Recognition of intangible assets as per AASB 138: To consider as intangible assets, an asset should have to fulfill recognition criteria appropriately as described under the standards of AASB respectively. As Westpac group's intangible assets have fulfilled such recognition criteria, the number of intangible assets have increased effectively that can lead the company towards the creation of brand loyalty as well as higher revenue and profitability.

As per the recognition criteria, it has been described in AASB that the cost of fixed assets should have to be measured in a reliable and efficient manner with the future economic benefit that can be attributable to such assets respectively (Carvalho et al. 2016, p.16). Therefore it can be considered that the assets should have to earn a future economic benefit that can lead to meet the recognition criteria as intangible assets and these criteria are fulfilled by the Westpac Banking Group.

Acquisition of intangible assets as per AASB 138: As per AASB 138, it has been described that if the assets are indefinite in nature, the assets should not be amortized. In this regard, assets should have to be reviewed in each financial year for reporting purpose whether the criteria for intangible assets are met or not. Westpac bank's intangible assets have met all these criteria to identify as Intangible assets (Dickinson et al. 2016, p.430).

Evaluating measurement and determination and amortization of intangible assets in the company

Measurement of Intangible Assets as per AASB 138: As specified in the accounting standards of AASB 138, initial measurement for the intangible assets should have to follow certain criteria tat about the acquisition cost and evaluation model criteria should have to be evaluated. An organization at the time of determining intangible assets must follow cost or revaluation model. As per cost model, from the value of intangible assets accumulated amortization and impairment loss should be subtracted. Under the model of revaluation of intangible assets, such assets should be valued at their revalued price to determine inactive market effectively and efficiently (Steenkamp et al. 2016, p.134).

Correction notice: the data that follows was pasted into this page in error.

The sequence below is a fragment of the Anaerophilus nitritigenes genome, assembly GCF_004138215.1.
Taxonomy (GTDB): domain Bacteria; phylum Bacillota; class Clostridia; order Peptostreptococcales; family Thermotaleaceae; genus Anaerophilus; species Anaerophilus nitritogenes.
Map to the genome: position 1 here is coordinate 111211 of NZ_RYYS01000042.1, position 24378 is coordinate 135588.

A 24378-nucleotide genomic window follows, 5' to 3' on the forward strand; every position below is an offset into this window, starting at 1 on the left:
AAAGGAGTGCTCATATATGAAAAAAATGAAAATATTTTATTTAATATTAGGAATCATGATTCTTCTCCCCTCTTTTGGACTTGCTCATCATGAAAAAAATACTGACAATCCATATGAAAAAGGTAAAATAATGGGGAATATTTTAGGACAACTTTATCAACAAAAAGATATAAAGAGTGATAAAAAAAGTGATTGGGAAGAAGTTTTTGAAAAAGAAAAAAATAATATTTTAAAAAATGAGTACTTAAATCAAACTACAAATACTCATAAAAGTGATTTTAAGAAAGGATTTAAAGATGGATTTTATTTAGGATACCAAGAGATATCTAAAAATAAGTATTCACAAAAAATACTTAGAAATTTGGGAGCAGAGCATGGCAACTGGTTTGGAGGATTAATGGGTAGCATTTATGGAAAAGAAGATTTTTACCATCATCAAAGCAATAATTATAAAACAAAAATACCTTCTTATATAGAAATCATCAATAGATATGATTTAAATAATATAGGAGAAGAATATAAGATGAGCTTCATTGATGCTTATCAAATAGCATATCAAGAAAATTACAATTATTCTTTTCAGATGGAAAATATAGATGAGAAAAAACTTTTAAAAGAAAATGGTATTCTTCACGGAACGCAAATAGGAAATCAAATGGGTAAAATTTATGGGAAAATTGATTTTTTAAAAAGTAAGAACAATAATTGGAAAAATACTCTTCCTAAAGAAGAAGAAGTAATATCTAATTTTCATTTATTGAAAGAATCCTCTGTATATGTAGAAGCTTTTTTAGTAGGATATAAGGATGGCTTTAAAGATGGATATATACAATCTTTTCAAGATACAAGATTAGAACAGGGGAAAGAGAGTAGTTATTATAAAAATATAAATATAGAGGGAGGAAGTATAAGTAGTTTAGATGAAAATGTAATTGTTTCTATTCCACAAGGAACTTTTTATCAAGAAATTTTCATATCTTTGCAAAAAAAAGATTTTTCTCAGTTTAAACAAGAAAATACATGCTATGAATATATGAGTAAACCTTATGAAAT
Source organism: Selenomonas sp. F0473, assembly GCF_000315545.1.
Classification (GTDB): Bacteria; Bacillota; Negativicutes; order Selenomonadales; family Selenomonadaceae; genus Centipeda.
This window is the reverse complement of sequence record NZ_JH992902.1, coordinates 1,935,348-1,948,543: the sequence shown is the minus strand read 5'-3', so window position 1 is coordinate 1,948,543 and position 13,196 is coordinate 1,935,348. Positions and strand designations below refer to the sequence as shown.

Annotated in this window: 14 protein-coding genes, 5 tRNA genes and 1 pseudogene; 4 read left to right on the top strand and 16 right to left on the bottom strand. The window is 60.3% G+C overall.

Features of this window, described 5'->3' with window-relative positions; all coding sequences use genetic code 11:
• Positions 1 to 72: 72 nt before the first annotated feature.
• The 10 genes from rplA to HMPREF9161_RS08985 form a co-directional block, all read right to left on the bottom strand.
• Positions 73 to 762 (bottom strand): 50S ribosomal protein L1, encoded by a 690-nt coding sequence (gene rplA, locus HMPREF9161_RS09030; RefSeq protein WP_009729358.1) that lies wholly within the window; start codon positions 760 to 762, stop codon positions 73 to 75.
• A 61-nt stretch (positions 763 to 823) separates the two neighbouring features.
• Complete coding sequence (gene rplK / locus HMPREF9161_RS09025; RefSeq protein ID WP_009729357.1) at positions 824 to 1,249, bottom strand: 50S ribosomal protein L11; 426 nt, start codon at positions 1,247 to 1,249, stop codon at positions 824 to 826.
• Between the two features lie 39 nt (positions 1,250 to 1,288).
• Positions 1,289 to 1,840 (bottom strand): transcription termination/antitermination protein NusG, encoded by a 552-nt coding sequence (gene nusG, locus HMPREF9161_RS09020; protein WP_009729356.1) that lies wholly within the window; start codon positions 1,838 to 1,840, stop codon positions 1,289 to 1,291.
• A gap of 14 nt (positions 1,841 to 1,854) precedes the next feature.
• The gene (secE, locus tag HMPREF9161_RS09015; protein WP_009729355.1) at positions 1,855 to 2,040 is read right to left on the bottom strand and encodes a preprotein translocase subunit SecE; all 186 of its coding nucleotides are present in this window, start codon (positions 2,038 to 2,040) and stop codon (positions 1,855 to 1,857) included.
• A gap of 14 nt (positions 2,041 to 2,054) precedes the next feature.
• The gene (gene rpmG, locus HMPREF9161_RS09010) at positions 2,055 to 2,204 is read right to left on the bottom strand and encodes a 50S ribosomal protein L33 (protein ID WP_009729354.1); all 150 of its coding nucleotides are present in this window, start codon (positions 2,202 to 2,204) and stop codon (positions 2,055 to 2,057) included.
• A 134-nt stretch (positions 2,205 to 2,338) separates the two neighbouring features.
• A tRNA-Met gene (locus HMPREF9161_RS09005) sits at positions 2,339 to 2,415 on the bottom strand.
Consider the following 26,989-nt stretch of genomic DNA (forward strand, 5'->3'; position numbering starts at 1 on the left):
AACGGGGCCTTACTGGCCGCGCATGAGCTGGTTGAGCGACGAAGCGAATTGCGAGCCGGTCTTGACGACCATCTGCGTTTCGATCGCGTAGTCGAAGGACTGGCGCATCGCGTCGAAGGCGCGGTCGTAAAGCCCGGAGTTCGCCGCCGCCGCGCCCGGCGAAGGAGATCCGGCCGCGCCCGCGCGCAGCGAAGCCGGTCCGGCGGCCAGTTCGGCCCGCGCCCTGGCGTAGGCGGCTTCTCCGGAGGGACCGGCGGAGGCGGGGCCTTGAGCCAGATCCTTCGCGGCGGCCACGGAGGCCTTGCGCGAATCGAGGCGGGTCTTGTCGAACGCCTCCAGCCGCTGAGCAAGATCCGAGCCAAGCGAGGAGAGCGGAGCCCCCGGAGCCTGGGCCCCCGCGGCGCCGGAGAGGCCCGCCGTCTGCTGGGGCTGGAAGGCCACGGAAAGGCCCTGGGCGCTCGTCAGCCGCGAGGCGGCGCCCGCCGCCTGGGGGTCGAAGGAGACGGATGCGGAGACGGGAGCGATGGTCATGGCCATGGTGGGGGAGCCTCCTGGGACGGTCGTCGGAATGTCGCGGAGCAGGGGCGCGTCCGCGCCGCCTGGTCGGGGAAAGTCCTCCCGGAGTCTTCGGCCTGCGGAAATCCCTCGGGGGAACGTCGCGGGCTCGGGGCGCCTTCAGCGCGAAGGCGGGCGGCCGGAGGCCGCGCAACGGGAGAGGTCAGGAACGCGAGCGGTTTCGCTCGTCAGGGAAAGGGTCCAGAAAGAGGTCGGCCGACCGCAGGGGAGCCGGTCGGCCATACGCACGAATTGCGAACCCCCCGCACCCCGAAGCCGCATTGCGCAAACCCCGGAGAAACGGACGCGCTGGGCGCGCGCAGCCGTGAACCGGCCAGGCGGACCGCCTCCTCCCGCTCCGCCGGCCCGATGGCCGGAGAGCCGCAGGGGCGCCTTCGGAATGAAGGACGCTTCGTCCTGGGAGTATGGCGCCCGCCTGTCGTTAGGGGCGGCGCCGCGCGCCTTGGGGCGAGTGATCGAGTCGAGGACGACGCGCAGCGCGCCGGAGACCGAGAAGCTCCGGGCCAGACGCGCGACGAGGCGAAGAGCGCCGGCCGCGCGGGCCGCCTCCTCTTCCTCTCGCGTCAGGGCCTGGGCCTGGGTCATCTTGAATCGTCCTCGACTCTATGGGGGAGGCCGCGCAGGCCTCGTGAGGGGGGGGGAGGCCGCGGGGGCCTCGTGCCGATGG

In this context, the finance manager of Westpac Banking Group should have to consider all such criteria and rules for intangible assets to measure after acquisition appropriately.

Amortisation of intangible assets as per AASB 138: To review financial performance and financial position of an organization and to view strengths and weaknesses of that company for particular financial years, the preparation of financial statements should have to be evaluated and interpreted in an efficient manner. In this regard as per the accounting standards boards, valuation of intangible assets and criteria should have to be understood by business analysts and accountant to appropriately review financial statements. Australia-based banking organization Westpac Banking Group's management team must evaluate financial statement for amortization of intangible assets as per AASB (Carvalho et al. 2016, p.14). In this context, if an intangible asset has the useful life which is considered as finite in nature should be amortized at its cost less scrap value. If the assets have to gain any future economic benefits, then finance manager should have to adopt amortization method as Westpac have implemented amortization method for intangible assets.

Evaluating the impairment of intangible assets as per the financial statement measurement

Testing of Impairment of Intangible Assets: In this regard evaluation of the impairment of intangible assets as per the financial statement as prescribed by AASB 138 and AASB 136, it should have been considered that the assets are carried at recoverable value but not more than that value respectively for which the impairment test is required effectively and efficiently by the finance manager and accountant. Westpac group should have to require for impairment test for its intangible assets to review of financial statement (Banker et al. 2016, p.231). The accountant must recognize the impairment of the asset as impairment loss which should be debited to account for impairment loss and to be credited to intangible assets account as per accounting standards.